Add a checkmark to the Use Mapping check box, click on the Find Assembly button, and in the Select Assembly dialog type hg18. Then click on the Find Assembly button, select the RefSeq radio button, select NCBI36 (hg18) in the table, and click pn the OK button.

Open BAM select assembly dialog

See that mapping information was added to the Open BAM dialog.

Open BAM mapping

Click Next and see RefSeq accessions instead of chr1, chr2, etc:

Open BAM mapped accessions

All accessions are selected by default, but you can unselect/select any of them and only the selected accessions will be added to the new project. Click Next and Finish.

SAMTools can take couple of minutes to process this data. You can see your progress in the task view window.

Task view for BAM loading

Once it is finished, a new project with BAM data will be created in the Project Tree View.

Open any molecules that are in the project in the Graphical Sequence View and see the BAM alignment track among the Alignments tracks. All the standard Genome Workbench tracks settings and navigation tools are available (see Basic Operation tutorial and scenario 1/step 3 of this tutorial). If you zoom in far enough, you will see the pileup graph and individual reads aligned to the anchored reference sequence.

BAM loaded in project and GSV

Step 5: BAM data for SRA run accessions

Run accessions from the SRA database can be visualized in Genome Workbench if they are aligned to a GenBank or RefSeq sequence. To find such data, search for example query ("SARS-CoV-2"[Organism]) AND “aligned data"[Properties] on the NCBI SRA page.

You can view an SRA run accession (could be SRR, ERR or DRR) to Genome Workbench. As an example, we selected experiment SRX9471388, run SRR13020989.

Paste SRA run accession into the Open BAM dialog:

Open SRR accession

Click Next and see that Genome Workbench has detected that the BAM file references MN908947 (a GenBank accession).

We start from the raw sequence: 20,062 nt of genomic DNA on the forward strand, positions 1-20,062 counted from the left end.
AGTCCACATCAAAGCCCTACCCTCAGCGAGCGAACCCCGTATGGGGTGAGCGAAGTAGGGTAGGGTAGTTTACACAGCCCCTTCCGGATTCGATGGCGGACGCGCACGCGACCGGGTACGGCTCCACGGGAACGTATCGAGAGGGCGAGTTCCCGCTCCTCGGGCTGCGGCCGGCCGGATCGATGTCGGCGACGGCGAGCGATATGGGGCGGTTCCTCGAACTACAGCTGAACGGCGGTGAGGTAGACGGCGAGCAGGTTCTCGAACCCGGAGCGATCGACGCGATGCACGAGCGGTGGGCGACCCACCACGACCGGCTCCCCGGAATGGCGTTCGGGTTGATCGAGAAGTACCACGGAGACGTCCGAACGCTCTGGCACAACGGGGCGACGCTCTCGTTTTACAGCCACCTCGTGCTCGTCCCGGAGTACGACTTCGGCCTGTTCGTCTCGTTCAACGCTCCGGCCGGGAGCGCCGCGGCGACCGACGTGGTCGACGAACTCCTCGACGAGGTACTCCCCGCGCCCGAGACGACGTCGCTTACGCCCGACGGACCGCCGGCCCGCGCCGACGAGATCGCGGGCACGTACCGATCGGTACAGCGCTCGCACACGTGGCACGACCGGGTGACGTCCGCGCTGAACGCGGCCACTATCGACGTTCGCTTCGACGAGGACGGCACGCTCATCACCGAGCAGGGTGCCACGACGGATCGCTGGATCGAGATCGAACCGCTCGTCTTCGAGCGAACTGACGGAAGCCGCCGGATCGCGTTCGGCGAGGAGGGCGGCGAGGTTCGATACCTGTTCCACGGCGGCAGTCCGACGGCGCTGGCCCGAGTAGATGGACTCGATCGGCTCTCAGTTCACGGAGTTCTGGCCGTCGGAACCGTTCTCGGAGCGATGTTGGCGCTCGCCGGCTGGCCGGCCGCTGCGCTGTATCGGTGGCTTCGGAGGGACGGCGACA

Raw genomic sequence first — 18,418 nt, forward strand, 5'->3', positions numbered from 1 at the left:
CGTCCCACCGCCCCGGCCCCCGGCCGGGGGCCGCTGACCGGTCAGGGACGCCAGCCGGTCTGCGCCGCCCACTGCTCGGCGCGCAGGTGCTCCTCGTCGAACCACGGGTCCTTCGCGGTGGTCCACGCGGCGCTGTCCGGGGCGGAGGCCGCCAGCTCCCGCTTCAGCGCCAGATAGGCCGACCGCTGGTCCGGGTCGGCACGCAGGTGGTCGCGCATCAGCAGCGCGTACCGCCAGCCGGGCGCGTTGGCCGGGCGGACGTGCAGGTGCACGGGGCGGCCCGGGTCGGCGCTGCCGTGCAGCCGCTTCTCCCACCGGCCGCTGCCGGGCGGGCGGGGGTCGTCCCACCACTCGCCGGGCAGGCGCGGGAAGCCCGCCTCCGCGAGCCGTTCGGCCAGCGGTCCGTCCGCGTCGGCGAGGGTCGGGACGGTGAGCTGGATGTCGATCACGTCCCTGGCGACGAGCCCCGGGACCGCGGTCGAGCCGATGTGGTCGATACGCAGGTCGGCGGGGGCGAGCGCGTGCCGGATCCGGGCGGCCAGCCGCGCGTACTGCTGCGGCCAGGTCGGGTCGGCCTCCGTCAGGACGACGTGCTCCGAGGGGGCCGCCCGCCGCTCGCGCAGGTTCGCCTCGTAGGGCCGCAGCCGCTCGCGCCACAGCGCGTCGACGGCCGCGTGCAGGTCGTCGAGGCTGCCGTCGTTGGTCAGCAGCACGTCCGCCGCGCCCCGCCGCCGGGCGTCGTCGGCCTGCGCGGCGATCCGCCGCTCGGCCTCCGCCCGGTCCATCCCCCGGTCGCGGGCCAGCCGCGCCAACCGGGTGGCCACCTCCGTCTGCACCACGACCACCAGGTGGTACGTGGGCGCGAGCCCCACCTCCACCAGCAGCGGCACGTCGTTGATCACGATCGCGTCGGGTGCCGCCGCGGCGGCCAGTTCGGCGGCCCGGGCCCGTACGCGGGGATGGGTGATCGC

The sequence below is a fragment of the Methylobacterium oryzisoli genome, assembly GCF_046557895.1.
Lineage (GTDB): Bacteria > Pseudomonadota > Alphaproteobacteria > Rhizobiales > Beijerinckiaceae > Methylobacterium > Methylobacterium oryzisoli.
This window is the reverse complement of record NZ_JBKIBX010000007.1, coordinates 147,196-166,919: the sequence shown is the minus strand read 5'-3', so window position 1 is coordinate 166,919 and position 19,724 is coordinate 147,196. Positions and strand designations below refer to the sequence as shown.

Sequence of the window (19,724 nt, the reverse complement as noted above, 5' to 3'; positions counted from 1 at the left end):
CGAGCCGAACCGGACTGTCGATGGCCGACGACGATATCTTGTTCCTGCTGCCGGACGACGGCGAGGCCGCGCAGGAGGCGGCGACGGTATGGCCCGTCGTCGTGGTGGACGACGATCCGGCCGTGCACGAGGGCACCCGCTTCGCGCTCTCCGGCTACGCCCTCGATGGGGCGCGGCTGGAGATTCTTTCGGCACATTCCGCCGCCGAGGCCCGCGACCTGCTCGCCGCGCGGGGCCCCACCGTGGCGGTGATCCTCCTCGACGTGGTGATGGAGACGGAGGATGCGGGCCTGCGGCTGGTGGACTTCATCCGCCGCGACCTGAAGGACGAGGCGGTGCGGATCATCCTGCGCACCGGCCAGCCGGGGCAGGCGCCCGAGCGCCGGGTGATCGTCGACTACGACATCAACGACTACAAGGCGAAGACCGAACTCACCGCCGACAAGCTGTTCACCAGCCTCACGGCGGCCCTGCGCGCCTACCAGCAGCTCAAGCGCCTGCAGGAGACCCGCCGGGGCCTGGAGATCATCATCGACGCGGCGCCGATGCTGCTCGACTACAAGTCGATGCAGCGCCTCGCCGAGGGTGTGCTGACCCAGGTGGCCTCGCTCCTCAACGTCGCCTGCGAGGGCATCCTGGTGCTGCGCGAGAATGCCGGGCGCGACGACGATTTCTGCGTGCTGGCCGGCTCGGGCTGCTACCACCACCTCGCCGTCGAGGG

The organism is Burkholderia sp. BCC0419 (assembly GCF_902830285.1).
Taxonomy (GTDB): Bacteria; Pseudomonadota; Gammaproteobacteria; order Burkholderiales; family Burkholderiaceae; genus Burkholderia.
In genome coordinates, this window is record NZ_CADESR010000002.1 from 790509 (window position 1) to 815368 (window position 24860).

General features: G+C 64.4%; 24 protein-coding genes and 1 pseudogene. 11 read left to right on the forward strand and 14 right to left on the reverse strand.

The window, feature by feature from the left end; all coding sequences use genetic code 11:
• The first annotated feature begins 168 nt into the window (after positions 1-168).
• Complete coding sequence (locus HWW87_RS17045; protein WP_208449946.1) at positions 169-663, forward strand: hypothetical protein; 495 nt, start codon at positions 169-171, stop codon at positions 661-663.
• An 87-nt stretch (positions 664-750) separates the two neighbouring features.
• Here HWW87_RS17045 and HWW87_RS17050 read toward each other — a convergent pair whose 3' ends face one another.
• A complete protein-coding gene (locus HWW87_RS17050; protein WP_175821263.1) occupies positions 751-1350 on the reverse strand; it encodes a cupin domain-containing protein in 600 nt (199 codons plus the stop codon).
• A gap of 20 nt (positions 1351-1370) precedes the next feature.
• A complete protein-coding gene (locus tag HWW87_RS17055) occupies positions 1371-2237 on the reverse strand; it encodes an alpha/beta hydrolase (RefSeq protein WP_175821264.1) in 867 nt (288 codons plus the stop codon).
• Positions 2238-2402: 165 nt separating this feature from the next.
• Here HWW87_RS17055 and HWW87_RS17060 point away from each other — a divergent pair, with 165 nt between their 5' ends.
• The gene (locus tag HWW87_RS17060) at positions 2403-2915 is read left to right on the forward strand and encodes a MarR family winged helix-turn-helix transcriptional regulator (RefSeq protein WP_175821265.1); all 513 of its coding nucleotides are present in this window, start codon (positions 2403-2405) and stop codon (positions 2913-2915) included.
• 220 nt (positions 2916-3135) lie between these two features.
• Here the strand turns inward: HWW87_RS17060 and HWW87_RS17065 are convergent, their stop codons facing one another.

Open SRR referenced sequence covid2

Click Next and Finish. See that a new Genome Workbench project has been created. Open the Graphical View and see the BAM alignment track. Zoom in/out, zoon to the sequence level, and adjust track settings if desired.

GSV with SRR alignment

Step 6: Export BAM file as a table

From the Graphical Sequence Viewer, zoom to the desired location and select a range of interest.

GSV with SRR region selected

Right-click the selected range and click the Export Data option in the context menu.

Context menu with Export Data option

An alignment export menu will be opened. Note that BAM files are stored as alignments, so you need to select “Alignment Table File” in the list on the left. Select the desired location in the main section. Name the target file. If you need to change the default export location use the folder button. Click the Next button.

Export Alignment table dialog

In the next screen, select fields from the alignment file to export.

Export Alignment table Select fields

Click the Finish button. Your file will be exported.

The exported file can be opened in a spreadsheet program like Excel for further use.

Exported Alignmet table view

Step 7: Finished!

Congratulations! You now know how open and manipulate several different flavors of BAM files in Genome Workbench.

Current Version is 3.7.1 (released October 13, 2021)

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Last updated: 2021-02-18T18:29:39Z